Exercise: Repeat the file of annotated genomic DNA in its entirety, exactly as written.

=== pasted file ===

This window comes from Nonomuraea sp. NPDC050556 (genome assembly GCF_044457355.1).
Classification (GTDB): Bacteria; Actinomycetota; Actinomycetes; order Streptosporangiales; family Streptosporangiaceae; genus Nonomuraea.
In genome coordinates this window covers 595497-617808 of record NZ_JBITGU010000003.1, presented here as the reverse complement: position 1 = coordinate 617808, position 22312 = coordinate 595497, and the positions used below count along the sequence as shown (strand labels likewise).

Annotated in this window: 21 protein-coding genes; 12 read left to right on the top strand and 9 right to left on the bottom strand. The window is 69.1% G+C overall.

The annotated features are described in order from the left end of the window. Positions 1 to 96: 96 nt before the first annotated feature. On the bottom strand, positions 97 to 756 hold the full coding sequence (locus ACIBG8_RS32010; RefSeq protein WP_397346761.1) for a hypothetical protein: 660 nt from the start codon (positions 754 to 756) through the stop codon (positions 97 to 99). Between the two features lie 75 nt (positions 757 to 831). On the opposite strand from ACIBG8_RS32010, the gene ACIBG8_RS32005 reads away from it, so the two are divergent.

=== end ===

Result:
This window comes from Nonomuraea sp. NPDC050556 (genome assembly GCF_044457355.1).
Classification (GTDB): Bacteria; Actinomycetota; Actinomycetes; order Streptosporangiales; family Streptosporangiaceae; genus Nonomuraea.
In genome coordinates this window covers 595497-617808 of record NZ_JBITGU010000003.1, presented here as the reverse complement: position 1 = coordinate 617808, position 22312 = coordinate 595497, and the positions used below count along the sequence as shown (strand labels likewise).

Annotated in this window: 21 protein-coding genes; 12 read left to right on the top strand and 9 right to left on the bottom strand. The window is 69.1% G+C overall.

The annotated features are described in order from the left end of the window. Positions 1 to 96: 96 nt before the first annotated feature. On the bottom strand, positions 97 to 756 hold the full coding sequence (locus ACIBG8_RS32010; RefSeq protein WP_397346761.1) for a hypothetical protein: 660 nt from the start codon (positions 754 to 756) through the stop codon (positions 97 to 99). Between the two features lie 75 nt (positions 757 to 831). On the opposite strand from ACIBG8_RS32010, the gene ACIBG8_RS32005 reads away from it, so the two are divergent.